Having over-zealously planted red grape varieties over the past ten years, South Africa now finds itself with a glut of red wine, writes Richard Woodard. Meanwhile, there is insufficient capacity to meet rising demand for white varieties such as Sauvignon Blanc, Chardonnay and even the country's "workhorse" Chenin Blanc.

South Africa has undergone a major planting programme of red wine varieties over the past ten years, but in its haste to build up its red wine capacity critical mistakes were made, in terms of the choice of varieties and the locations selected.

The rush to red was not necessarily chaotic, but Winecorp group winemaker Frans Smit believes that Shiraz and Merlot were over-planted, and planted in the wrong areas. Now, with so much red wine swilling around, lower-quality juice struggles to find a home anywhere other than in bulk. "Those people will have to pull out their vines if they don't change their viticultural practices," says Smit. "There's an over-supply of the poorer quality Shiraz and Merlot right now."

The situation is similar with Cabernet Sauvignon, and yet South Africa has planted comparatively little Pinot Noir, a variety that is in great demand internationally. Smit sees "huge" quantities of Cabernet Sauvignon at the moment, which explains the freefall in Cabernet grape prices over the past two years. But while the worldwide love affair with the Pinot Noir continues to fuel demand, the variety is not widely planted in South Africa beyond areas like Walker Bay/Hermanus.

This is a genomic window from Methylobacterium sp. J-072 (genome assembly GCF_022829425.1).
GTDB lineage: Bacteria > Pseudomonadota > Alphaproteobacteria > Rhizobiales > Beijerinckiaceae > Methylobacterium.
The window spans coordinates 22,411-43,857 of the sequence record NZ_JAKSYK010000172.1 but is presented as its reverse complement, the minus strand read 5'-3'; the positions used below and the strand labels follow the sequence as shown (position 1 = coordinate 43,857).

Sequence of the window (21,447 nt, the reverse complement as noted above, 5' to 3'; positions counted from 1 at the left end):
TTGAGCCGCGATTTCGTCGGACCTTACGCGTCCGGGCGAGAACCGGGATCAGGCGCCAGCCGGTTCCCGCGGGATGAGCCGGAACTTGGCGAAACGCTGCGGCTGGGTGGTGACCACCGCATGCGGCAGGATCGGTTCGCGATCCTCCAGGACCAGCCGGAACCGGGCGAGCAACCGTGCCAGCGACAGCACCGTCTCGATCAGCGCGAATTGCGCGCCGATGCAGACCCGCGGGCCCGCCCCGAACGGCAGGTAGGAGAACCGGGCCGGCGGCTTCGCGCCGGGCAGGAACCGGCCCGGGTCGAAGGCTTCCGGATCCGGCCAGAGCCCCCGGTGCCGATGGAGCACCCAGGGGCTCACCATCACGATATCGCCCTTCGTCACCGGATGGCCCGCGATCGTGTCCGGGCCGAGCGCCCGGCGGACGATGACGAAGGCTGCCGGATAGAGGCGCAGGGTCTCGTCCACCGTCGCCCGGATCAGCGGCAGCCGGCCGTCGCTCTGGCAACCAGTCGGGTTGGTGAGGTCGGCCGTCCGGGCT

Pinotage is a different story. It is the one high-profile varietal for which trade organisation South Africa Wine Industry Information and Systems is predicting a production decrease through to 2010, and is currently not suffering supply problems, with excess quantities being channelled into rosé production and red blends.

Danie De Wet, chairman of KWV, believes there could soon actually be a problem with under-supply. "We pulled out too many Pinotage vineyards and they haven't been replaced," he says. "We bought into Cabernet and Shiraz." He also predicts a shortage of quality Merlot.

While over-supply is clearly a worrying problem with a number of red varieties, the white wine situation could not be more different, with even large companies finding it difficult to source wine across a number of white varieties.

The situation is most critical with Sauvignon Blanc. Just about everyone in the world wants more Sauvignon Blanc at the moment, and the fact that South Africa has carved out a lucrative niche with its own take on the variety - part NZ gooseberry, part steely Sancerre - makes it even more sought after.

Frans Smit is bullish about the prospects for Sauvignon Blanc from warmer regions which are often overlooked for the variety, in favour of the cooler, coastal areas currently in vogue and winning many awards. For Smit, 2006 has proved that areas like Worcester/Breede Valley can also come up with the goods.

"It was a fairly cool vintage, but they got their viticultural act together," he explains. "These are areas where the production cost is low, but they can produce good quality and make a margin. Then we can, on the Sauvignon Blanc side, take a big chunk of the market from the likes of Australia and New Zealand."

Smit estimates that production costs here are 10% to 15% below the norm for Sauvignon Blanc. The region is already turning out credible GBP4.99 wines, and Smit believes that GBP7.99 quality is "no problem" either.